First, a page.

The second video in Jason Cherkis and Sara Kenigsberg's Occupy Y'All Street series for Huffington Post takes a look at the story of Tawanna and Christopher Rorey, a Gwinnett County, Georgia, couple facing eviction at the hands of Fannie Mae. Christopher is a police officer and the family had done nothing wrong:
In the spring of 2010, the Roreys decided they wanted a loan modification. They had managed to pay their mortgage each month. They just wanted a little more breathing room. When they made the request to their mortgage servicer, then-called Everhome, the Roreys say they were told that unless they could prove financial hardship, they couldn't get the modification.
A foreclosure consultant they hired told them to stop paying their mortgage. Counterintuitive as it may sound, it's common advice in the industry.
The Roreys took the advice that summer. In September, Everhome entered into foreclosure proceedings on the Roreys. On Oct. 5, they were foreclosed on.
Their foreclosure consultant has since been arrested for allegedly breaking into foreclosed homes and renting them out.
"Fannie Mae is committed to helping homeowners avoid foreclosure whenever possible," Amy Bonitatibus, senior director for Fannie Mae corporate communications, stated in an email to HuffPost. "We have a Mortgage Help Center in Atlanta where homeowners can meet with a trusted housing counselor to discuss their mortgage situation and options to avoid foreclosure. Unfortunately, the homeowner did not seek assistance from our Help Center."
The Roreys' attorney Asim A. Alam says it was unknown that Fannie Mae was the lender until well after the foreclosure. Everhome never mentioned Fannie Mae's involvement. Shortly before the foreclosure proceedings started, the Roreys expected that the consultant would file a modification request. They are unsure if he ever did, Alam says.
Everhome did not return a request for comment.
"I am very happy [this case] is receiving this much publicity," Alam tells HuffPost. "It is a representative case. Most of my clients are not poor, lazy people who get in over their heads. They are getting screwed over by the bank. They were given inaccurate information by their lender. What happened to the Roreys can happen to anyone in the community."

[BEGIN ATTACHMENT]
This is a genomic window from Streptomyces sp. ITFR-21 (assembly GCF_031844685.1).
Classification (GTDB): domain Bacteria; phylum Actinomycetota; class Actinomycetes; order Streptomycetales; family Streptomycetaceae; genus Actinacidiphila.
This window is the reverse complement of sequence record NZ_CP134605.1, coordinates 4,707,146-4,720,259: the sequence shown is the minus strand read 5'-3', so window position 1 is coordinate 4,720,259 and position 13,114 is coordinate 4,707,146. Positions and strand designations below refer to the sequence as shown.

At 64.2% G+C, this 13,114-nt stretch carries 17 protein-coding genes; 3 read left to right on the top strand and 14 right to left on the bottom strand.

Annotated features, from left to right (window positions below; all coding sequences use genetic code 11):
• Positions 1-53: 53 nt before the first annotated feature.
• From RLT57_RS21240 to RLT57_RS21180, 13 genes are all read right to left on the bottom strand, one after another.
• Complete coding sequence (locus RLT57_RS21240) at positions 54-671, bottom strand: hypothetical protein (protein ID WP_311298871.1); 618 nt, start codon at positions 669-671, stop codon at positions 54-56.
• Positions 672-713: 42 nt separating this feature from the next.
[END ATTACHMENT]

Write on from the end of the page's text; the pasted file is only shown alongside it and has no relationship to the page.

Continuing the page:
Once again, the video tells a powerful story of a family whose life is being devastated by the policies and actions of the 1 percent, when there is no reason for the crisis that is taking place. The Roreys did nothing wrong and they played by the rules and it didn't matter.
Beyond that, this video highlights a couple of important things about the movement. While the Roreys ultimately lost their battle, despite the help of Occupy Atlanta and the newly-formed Occupy Gwinnett County, something bigger is going on. The first thing is that many people, in the movement and outside the movement, have had a vague idea for a long time that things are going wrong in this country without being able to put their finger on what exactly it was. Stories like this are helping many new people figure out what's wrong with the system. And once that knowledge is out of Pandora's box, it isn't going back in. Change can't come in any significant way until the masses start to learn about the wrongs that are being done.
More importantly, though, is that thousands of young activists across the country are not only being brought into the political system through the Occupy movement, they are also learning how to organize and more effectively fight the problems they see. While the Occupy movement couldn't save the Roreys' home, there is no doubt that a lot of people learned from the attempt what things work and what things don't work and they're going to try again. And they will increase their success rate because they will learn from their mistakes. And this process is being repeated over and over all across the country.
That's something that should really scare the 1 percent and something that should help cheer up the 99 percent. Change is coming.